[epistemic status: confident this is a thing, not sure if I’m framing it right]
I’ve noticed that my writing is usually better when I write it quickly and don’t edit it as much. Continuously adjusting it results in something blander. I think this is about defensibility. Some examples:
- Academic papers are more defensible than blog posts.
- Public relations speech is more defensible that private speech.
- Proofs are more defensible than intuitive arguments.
- Slowly-written things are more defensible than quickly-written things.
- “Literal” speech is more defensible than “metaphorical” speech.
Defensibility is about resisting all possible attacks from some class of adversaries. The more you expect your expression to be picked apart and used against you, the more defensible your expression will be. Slowly-written things look more polished and the flaws stand out more, so they get nitpicked.
Defensibility can be good. In mathematics, a defensible argument (i.e. a proof) is more likely to be correct. In science, a defensible statistical result is more likely to replicate. Defensible results become blocks of knowledge that others can (and sometimes must) build upon.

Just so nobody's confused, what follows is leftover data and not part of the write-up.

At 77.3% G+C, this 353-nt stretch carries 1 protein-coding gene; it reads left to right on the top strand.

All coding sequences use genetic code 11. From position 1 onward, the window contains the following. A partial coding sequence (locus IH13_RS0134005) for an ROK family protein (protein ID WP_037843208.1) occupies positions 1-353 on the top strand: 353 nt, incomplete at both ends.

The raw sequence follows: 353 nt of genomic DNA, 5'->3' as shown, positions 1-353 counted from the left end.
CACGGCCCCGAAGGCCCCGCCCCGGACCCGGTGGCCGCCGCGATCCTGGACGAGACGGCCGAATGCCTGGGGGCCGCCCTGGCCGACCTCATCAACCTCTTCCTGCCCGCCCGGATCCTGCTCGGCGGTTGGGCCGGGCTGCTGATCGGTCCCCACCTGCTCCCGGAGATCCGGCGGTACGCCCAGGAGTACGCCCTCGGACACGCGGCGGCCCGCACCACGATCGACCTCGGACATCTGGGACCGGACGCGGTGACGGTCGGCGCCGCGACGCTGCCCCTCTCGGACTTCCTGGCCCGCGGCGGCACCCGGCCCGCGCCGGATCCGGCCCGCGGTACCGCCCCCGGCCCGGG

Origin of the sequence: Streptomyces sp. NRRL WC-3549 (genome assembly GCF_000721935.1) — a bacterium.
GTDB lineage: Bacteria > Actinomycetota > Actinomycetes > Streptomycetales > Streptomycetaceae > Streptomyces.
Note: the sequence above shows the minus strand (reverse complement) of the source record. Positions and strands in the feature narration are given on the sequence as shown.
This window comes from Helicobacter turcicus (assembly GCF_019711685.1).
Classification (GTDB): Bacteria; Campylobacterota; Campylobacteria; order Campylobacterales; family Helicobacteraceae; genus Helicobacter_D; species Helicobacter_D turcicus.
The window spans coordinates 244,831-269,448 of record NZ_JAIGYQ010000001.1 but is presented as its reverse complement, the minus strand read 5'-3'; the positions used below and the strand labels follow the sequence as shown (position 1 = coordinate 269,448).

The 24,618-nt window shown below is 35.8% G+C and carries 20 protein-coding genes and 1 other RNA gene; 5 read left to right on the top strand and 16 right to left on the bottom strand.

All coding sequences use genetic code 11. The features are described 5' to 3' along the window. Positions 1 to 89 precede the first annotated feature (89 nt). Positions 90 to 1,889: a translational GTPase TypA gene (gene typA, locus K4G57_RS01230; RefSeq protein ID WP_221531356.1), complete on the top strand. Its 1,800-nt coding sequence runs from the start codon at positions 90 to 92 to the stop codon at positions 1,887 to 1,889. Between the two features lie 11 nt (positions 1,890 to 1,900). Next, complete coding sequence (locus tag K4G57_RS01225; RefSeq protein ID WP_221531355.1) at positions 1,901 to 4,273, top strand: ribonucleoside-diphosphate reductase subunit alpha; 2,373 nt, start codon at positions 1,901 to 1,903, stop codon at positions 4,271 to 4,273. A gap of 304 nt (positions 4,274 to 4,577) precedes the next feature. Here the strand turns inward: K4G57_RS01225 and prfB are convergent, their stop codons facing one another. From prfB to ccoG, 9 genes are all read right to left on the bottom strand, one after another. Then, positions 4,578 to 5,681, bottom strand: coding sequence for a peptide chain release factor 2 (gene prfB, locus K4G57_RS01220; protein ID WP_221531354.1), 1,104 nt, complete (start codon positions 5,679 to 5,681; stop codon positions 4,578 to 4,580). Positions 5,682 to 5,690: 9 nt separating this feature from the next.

Defensibility can be bad. Academic papers are usually worse at explaining things than blog posts. PR is usually highly misleading. Fully formal proofs are usually harder to understand than intuitive arguments. Defensible art is bland.
Defensibility requires conformity. If anything you say can and will be used against you, it is better to say the same things others are saying. Defensible expressions happen in a shared ontology, such as formal logic, or the “ordinary official speech” ontology that Wikipedia uses.
Some expression should be defensible (against different classes of adversaries). Some shouldn’t be. It is virtuous to be flexible about defensibility.